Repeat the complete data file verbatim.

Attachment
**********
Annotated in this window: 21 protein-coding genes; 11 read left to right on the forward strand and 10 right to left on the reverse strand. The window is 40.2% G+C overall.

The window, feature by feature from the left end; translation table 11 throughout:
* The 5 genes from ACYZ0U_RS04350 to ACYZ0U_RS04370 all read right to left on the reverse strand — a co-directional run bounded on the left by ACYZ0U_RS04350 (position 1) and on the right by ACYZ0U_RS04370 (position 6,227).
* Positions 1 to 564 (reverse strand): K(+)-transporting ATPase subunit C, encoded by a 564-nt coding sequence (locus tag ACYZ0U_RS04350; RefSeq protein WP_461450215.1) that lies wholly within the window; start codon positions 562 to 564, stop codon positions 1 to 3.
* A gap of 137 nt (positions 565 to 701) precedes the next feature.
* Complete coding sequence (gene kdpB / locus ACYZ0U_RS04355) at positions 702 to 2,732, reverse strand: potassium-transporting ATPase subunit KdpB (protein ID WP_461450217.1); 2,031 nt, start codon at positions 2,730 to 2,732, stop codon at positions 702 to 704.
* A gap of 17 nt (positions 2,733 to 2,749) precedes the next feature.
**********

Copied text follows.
Annotated in this window: 21 protein-coding genes; 11 read left to right on the forward strand and 10 right to left on the reverse strand. The window is 40.2% G+C overall.

The window, feature by feature from the left end; translation table 11 throughout:
* The 5 genes from ACYZ0U_RS04350 to ACYZ0U_RS04370 all read right to left on the reverse strand — a co-directional run bounded on the left by ACYZ0U_RS04350 (position 1) and on the right by ACYZ0U_RS04370 (position 6,227).
* Positions 1 to 564 (reverse strand): K(+)-transporting ATPase subunit C, encoded by a 564-nt coding sequence (locus tag ACYZ0U_RS04350; RefSeq protein WP_461450215.1) that lies wholly within the window; start codon positions 562 to 564, stop codon positions 1 to 3.
* A gap of 137 nt (positions 565 to 701) precedes the next feature.
* Complete coding sequence (gene kdpB / locus ACYZ0U_RS04355) at positions 702 to 2,732, reverse strand: potassium-transporting ATPase subunit KdpB (protein ID WP_461450217.1); 2,031 nt, start codon at positions 2,730 to 2,732, stop codon at positions 702 to 704.
* A gap of 17 nt (positions 2,733 to 2,749) precedes the next feature.